A security researcher found 291 Android APKs re-packaged with CoinHive’s mining script, most of them leading to the same address.
While most people get their apps from Google Play, there are some who prefer to take the risk of downloading the APKs from third-party websites that do not always audit these software packages for malware.
A security researcher who goes by the name “Elliot Alderson” found that many of these applications are just fake re-packaged APKs with CoinHive’s mining script implemented in them.
“I don’t think these apps are the original apps. The ‘hacker’ modified it and repacked it and after that, he uses multiple dropper apps to distribute these modified apps. Only the package name and the app name has been changed and I just dig up more and in fact, this is the same app 291 times which means there are 291 applications with different icons and names,” he told HackRead.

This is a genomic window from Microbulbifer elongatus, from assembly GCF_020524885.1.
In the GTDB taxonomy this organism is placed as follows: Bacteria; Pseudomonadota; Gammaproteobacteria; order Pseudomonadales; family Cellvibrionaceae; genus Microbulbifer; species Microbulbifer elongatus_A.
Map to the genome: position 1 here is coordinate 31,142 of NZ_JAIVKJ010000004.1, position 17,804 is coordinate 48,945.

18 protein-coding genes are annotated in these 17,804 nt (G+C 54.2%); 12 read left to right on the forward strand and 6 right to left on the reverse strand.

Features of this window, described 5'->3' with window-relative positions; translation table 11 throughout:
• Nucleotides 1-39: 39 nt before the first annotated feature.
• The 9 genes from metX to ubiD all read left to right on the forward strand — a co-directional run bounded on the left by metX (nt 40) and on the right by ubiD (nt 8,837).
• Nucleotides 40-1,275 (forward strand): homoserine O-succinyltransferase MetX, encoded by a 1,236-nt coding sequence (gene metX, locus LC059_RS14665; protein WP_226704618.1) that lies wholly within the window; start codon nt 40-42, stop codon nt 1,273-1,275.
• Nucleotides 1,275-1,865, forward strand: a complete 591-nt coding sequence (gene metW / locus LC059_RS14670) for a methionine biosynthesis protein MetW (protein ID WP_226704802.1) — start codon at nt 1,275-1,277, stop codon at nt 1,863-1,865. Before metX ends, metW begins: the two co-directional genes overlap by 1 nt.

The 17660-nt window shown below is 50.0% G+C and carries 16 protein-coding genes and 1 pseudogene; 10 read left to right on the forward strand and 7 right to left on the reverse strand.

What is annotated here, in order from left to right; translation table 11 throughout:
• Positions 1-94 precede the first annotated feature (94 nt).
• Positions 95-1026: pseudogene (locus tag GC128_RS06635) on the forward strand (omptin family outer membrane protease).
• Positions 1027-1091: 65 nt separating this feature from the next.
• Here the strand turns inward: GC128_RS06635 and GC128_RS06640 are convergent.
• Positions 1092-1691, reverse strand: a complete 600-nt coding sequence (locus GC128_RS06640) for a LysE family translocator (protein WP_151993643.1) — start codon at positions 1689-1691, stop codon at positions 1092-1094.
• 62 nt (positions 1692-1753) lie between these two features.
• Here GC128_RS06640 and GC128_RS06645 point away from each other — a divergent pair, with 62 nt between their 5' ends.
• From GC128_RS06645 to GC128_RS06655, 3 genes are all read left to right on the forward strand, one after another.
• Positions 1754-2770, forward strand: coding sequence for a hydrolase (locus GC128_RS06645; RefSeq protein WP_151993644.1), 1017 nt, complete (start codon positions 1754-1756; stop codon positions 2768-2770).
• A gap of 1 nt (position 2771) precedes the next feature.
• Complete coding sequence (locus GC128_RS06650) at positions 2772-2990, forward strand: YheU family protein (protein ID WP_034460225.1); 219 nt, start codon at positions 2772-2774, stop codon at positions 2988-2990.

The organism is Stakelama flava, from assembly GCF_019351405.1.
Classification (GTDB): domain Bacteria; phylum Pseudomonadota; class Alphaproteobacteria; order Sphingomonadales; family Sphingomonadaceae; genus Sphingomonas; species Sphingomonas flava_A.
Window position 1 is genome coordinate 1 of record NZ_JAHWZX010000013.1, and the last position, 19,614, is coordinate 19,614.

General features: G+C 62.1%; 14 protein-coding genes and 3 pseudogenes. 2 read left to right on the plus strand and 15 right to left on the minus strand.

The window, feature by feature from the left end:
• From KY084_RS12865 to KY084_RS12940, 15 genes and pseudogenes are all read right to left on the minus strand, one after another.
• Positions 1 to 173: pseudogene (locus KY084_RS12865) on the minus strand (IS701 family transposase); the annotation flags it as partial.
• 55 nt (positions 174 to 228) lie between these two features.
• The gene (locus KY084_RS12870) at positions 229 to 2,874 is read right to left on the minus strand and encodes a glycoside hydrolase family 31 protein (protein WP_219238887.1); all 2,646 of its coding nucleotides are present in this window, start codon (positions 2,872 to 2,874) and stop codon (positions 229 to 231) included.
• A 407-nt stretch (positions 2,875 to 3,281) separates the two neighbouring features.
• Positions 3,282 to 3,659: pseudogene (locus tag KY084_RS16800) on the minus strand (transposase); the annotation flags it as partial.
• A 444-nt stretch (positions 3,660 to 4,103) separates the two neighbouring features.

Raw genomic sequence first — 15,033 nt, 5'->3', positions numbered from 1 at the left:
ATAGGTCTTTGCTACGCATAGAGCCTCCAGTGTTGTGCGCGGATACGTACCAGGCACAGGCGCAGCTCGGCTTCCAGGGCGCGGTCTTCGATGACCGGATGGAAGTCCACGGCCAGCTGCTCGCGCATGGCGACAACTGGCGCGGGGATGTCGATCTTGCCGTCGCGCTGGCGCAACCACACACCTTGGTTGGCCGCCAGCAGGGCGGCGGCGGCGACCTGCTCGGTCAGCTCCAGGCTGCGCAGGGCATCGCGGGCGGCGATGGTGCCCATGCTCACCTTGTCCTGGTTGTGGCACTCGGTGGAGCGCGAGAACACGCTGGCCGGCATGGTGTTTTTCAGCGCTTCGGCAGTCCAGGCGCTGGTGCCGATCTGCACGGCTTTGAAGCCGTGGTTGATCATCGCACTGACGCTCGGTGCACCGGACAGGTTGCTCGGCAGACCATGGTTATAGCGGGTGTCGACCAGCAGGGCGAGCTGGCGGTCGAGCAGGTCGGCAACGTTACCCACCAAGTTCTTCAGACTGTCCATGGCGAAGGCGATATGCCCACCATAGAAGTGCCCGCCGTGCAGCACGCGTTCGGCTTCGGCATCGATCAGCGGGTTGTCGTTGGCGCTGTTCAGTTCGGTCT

According to the tweet he posted yesterday, 287 of the apps he scanned use the same CoinHive key, meaning that they were all re-packaged by the same person or group.
I was bored in the plane, so I made some scripts and reversed the 291 apps, here some facts:
– The key 6GlWvU4BbBgzJ3wzL3mkJEVazCxxIHjF is used 287 times
– These 291 apps are the same apps. The code is identical only the app name, icon and package name is different
— Elliot Alderson (@fs0c131y) 7. ledna 2018
CoinHive has become a very popular utility for hackers, allowing them to mine Monero using the CPUs of their victims without their knowledge.
In mobile applications, CoinHive’s script is particularly dangerous since it directly affects battery longevity over the long term, draining all of the system’s resources and exposing it to high temperatures during normal operation.
While Google audits applications that go up on the Play Store, the same can’t be said about APKs from third-party sources.
Mobile users who want to avoid falling victim to mining scripts should always download their apps from official channels.
Cryptojacking, as it’s called, has become so popular that even reputable businesses are sometimes being used to mine cryptocurrencies for hackers using their customers’ CPUs.
The most noticeable incident in recent memory came just a few weeks ago, when a Starbucks store’s wireless network was hijacked to mine Monero from users who attempted to connect to it for a brief period.